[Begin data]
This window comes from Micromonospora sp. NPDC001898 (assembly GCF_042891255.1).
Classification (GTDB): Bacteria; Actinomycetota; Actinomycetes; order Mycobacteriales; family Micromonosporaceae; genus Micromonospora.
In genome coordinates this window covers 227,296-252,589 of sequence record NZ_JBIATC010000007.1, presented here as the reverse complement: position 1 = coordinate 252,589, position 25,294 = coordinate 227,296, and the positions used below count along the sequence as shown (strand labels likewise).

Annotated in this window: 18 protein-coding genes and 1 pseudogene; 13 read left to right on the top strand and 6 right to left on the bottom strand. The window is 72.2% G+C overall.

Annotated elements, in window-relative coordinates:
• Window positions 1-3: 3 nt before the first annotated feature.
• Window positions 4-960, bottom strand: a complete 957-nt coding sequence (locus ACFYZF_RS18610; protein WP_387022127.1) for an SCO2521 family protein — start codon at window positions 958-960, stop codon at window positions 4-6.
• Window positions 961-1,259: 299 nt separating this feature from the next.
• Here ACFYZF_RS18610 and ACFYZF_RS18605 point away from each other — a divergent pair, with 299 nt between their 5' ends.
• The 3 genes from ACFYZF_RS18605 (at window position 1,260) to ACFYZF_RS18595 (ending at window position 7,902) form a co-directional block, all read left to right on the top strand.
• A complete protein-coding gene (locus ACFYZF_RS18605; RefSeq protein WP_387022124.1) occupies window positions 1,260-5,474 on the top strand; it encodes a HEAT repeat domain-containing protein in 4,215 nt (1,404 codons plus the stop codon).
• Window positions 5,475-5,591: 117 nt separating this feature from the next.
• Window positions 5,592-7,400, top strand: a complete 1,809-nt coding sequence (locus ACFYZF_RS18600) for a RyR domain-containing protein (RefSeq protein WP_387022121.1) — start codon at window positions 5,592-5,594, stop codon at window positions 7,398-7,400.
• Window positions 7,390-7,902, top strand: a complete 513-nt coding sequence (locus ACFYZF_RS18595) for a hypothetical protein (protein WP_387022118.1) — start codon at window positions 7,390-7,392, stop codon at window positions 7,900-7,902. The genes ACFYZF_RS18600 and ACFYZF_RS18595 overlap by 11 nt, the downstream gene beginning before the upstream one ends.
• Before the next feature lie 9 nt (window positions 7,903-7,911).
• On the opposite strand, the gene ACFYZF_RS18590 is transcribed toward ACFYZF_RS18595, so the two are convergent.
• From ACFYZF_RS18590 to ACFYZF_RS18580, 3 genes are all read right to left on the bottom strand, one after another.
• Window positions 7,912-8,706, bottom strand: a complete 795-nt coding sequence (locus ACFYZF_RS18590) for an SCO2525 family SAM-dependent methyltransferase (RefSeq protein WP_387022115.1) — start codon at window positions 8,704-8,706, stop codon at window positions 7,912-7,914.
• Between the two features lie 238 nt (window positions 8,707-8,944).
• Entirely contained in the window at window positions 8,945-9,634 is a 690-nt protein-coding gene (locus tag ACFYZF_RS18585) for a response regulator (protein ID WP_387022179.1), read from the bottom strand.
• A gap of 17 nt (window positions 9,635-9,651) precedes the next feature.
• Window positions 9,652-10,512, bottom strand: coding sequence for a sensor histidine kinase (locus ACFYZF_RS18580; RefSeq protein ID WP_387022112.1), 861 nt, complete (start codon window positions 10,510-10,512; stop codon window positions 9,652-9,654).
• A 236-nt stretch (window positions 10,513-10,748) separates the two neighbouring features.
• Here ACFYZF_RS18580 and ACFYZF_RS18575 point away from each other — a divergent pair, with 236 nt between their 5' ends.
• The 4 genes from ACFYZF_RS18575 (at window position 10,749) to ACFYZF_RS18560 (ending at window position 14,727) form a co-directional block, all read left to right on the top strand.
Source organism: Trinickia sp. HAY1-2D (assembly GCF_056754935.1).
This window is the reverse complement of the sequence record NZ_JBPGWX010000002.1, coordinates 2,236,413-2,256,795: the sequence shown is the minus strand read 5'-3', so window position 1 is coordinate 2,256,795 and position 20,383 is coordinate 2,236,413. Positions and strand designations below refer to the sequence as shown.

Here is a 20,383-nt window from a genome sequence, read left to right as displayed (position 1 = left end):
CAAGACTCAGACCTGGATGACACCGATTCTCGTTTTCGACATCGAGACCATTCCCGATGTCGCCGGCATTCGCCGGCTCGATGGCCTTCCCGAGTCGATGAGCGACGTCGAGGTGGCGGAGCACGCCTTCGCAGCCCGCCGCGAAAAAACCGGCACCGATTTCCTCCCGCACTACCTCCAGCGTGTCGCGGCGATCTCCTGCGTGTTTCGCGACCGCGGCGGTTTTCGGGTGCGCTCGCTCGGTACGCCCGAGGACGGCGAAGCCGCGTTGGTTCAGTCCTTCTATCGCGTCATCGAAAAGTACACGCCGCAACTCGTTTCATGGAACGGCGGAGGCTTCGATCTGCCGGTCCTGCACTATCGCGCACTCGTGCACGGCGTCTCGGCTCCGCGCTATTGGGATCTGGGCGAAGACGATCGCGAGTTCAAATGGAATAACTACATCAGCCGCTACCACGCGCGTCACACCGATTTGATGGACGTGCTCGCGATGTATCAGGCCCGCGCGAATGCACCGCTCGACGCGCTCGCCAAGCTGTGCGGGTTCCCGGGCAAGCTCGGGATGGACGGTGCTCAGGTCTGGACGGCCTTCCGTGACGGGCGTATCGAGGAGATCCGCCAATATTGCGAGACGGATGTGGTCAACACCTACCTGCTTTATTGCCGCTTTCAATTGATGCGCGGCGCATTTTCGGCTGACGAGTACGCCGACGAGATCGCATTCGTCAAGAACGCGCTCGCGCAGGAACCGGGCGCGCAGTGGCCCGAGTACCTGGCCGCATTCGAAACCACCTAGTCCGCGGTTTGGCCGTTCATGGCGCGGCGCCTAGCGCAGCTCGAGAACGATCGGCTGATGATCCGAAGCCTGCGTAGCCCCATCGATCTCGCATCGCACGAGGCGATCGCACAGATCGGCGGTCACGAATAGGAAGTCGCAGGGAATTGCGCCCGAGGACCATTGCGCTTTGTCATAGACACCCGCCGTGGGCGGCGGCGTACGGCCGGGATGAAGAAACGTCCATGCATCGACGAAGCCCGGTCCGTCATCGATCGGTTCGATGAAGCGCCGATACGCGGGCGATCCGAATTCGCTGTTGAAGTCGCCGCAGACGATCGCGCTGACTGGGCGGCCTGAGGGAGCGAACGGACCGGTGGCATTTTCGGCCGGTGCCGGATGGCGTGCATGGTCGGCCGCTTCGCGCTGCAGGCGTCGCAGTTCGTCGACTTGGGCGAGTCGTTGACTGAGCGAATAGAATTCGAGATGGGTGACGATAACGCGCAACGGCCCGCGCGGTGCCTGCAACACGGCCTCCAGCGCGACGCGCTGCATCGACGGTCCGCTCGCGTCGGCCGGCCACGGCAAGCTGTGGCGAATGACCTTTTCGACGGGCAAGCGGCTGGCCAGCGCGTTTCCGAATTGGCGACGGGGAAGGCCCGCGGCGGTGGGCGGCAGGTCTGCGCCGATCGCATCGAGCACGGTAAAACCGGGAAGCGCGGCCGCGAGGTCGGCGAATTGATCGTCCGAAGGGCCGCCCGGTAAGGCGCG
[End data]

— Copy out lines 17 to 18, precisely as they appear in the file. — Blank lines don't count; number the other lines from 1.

• From ACFYZF_RS18590 to ACFYZF_RS18580, 3 genes are all read right to left on the bottom strand, one after another.
• Window positions 7,912-8,706, bottom strand: a complete 795-nt coding sequence (locus ACFYZF_RS18590) for an SCO2525 family SAM-dependent methyltransferase (RefSeq protein WP_387022115.1) — start codon at window positions 8,704-8,706, stop codon at window positions 7,912-7,914.